President Donald Trump today suggested that he didn't have to declare a national emergency to fund his proposed wall on the U.S.–Mexico border, but did so because it would be "faster" than the alternative.
The president's comments came during a Rose Garden press conference, where he officially announced he would be declaring a national emergency. NBC's Peter Alexander asked Trump to "concede" that he was "unable to make the deal that you had promised in the past, and that the deal you're ending up with now from Congress is less than what you could have before a 35-day shutdown."
Prior to the partial government shutdown, congressional leaders were willing to provide roughly $1.6 billion of the more than $5 billion Trump had demanded. The deal they reached earlier this week allocates just $1.375 billion for the construction of 55 miles of border barriers.
Trump would not concede the point. "I went through Congress. I made a deal. I got almost $1.4 billion when I wasn't supposed to get $1," the president said. "But I'm not happy with it."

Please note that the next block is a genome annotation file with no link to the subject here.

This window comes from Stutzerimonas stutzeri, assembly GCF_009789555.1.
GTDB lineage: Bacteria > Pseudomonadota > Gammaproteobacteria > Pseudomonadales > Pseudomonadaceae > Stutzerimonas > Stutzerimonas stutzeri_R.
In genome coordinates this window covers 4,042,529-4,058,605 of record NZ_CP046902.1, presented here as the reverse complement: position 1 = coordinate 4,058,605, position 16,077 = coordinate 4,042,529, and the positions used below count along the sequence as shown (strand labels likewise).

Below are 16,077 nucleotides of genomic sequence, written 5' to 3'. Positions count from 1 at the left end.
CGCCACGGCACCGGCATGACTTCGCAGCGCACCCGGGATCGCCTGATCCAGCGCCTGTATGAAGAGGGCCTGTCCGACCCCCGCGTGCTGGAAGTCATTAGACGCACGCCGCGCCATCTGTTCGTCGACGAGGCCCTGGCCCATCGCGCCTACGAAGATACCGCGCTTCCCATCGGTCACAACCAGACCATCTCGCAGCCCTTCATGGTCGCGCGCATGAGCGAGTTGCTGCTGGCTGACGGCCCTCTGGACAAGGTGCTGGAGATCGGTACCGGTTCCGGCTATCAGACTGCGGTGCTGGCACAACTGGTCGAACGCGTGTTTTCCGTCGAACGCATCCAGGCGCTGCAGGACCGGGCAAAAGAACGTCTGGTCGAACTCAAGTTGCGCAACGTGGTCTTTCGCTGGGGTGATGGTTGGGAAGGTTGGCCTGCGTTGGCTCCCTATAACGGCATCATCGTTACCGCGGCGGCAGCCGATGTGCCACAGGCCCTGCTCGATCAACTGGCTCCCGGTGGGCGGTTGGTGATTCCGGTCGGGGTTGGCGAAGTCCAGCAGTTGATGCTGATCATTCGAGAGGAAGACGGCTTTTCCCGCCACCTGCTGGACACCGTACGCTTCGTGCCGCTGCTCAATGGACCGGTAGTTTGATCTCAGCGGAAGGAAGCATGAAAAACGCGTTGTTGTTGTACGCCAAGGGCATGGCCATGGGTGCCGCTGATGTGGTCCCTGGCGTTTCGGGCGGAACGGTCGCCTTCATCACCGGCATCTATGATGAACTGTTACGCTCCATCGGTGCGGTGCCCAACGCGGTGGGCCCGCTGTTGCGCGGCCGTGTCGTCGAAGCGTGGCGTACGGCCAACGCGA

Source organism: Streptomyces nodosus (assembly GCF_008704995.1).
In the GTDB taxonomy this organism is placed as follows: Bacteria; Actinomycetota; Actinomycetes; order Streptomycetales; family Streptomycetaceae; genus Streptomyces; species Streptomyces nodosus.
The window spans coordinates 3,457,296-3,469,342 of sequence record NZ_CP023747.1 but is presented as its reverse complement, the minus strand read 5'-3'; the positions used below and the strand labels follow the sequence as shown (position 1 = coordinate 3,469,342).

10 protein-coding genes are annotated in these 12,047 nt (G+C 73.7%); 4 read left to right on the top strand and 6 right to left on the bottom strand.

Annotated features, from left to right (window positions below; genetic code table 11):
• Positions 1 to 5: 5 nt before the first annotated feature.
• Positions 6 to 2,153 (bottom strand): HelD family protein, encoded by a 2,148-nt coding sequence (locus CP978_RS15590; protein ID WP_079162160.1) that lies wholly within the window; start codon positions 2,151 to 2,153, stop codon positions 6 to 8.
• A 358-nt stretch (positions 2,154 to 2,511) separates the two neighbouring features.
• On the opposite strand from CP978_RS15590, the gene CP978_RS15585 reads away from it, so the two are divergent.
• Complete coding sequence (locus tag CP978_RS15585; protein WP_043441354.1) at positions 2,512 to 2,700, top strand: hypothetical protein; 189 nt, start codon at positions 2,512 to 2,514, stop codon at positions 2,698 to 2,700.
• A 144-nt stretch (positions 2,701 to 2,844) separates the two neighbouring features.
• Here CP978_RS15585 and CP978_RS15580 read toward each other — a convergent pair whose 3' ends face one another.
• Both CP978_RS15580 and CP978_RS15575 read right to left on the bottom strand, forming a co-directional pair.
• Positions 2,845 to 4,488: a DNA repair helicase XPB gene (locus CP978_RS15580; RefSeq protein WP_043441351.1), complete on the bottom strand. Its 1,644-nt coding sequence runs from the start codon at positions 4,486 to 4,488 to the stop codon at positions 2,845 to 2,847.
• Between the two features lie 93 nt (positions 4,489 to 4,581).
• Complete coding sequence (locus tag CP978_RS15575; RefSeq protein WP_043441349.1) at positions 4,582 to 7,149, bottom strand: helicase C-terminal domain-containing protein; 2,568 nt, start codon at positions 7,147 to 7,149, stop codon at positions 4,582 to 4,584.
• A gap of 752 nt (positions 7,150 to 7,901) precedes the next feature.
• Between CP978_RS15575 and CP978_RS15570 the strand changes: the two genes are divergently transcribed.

"I also got billions and billions for other things," he added, citing "ports of entry" and "the purchase of drug equipment."
"But on the wall, they skimped. So I was successful, in that sense, but I wanted to do it faster," he said. "I could do the wall over a longer period of time. I didn't need to do this. But I'd rather do it much faster."
In saying he "didn't need to do this," Trump seemed to be admitting that the situation at the border is not the crisis he's made it out to be. And with lawsuits challenging his declaration of a national emergency inevitable, he may have figuratively shot himself in the foot.
Omar Jadwat, director of the American Civil Liberties Union's Immigrants' Rights Project, seemed to recognize this, tweeting: "keep talking mr president."
Trump acknowledged that his administration will likely be sued over the national emergency. He predicted that just as the Supreme Court upheld his travel ban, it will rule in his favor on this issue as well. "Sadly, we'll be sued and sadly it will go through a process and happily we'll win," he said.
It remains to be seen if he's right. David Bier, an immigration policy analyst for the Cato Institute, told Reason last month: "My belief is that the president can get away with doing almost anything he wants in the name of national security." Maybe. But if he keeps making comments like he made today, maybe not.
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